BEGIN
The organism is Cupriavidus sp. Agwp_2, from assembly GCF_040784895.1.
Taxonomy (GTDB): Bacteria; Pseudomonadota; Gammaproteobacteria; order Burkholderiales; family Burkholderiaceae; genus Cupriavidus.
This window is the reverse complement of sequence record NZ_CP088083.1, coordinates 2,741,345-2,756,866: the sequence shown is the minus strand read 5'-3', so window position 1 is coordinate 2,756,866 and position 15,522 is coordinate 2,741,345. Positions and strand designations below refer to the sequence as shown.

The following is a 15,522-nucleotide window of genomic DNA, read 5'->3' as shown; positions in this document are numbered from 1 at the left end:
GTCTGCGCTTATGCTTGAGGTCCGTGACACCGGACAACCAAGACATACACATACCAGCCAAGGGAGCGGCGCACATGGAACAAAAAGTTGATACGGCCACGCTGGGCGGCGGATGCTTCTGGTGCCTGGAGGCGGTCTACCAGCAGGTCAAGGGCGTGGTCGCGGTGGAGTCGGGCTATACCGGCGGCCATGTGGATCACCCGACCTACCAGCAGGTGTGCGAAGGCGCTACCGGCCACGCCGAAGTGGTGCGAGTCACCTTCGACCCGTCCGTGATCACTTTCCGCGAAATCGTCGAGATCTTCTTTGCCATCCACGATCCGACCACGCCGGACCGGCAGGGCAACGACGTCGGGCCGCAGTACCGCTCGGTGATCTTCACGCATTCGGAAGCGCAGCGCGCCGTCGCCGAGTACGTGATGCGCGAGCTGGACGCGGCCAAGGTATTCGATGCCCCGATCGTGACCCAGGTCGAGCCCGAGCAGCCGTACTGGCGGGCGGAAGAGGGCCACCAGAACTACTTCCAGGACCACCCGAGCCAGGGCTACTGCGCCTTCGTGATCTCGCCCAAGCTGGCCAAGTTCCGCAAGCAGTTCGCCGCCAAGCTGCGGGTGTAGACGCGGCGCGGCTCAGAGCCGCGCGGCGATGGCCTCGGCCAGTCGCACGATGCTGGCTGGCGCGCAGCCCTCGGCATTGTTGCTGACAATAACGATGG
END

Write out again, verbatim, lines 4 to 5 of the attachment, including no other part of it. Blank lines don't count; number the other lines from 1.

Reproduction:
The following is a 15,522-nucleotide window of genomic DNA, read 5'->3' as shown; positions in this document are numbered from 1 at the left end:
GTCTGCGCTTATGCTTGAGGTCCGTGACACCGGACAACCAAGACATACACATACCAGCCAAGGGAGCGGCGCACATGGAACAAAAAGTTGATACGGCCACGCTGGGCGGCGGATGCTTCTGGTGCCTGGAGGCGGTCTACCAGCAGGTCAAGGGCGTGGTCGCGGTGGAGTCGGGCTATACCGGCGGCCATGTGGATCACCCGACCTACCAGCAGGTGTGCGAAGGCGCTACCGGCCACGCCGAAGTGGTGCGAGTCACCTTCGACCCGTCCGTGATCACTTTCCGCGAAATCGTCGAGATCTTCTTTGCCATCCACGATCCGACCACGCCGGACCGGCAGGGCAACGACGTCGGGCCGCAGTACCGCTCGGTGATCTTCACGCATTCGGAAGCGCAGCGCGCCGTCGCCGAGTACGTGATGCGCGAGCTGGACGCGGCCAAGGTATTCGATGCCCCGATCGTGACCCAGGTCGAGCCCGAGCAGCCGTACTGGCGGGCGGAAGAGGGCCACCAGAACTACTTCCAGGACCACCCGAGCCAGGGCTACTGCGCCTTCGTGATCTCGCCCAAGCTGGCCAAGTTCCGCAAGCAGTTCGCCGCCAAGCTGCGGGTGTAGACGCGGCGCGGCTCAGAGCCGCGCGGCGATGGCCTCGGCCAGTCGCACGATGCTGGCTGGCGCGCAGCCCTCGGCATTGTTGCTGACAATAACGATGG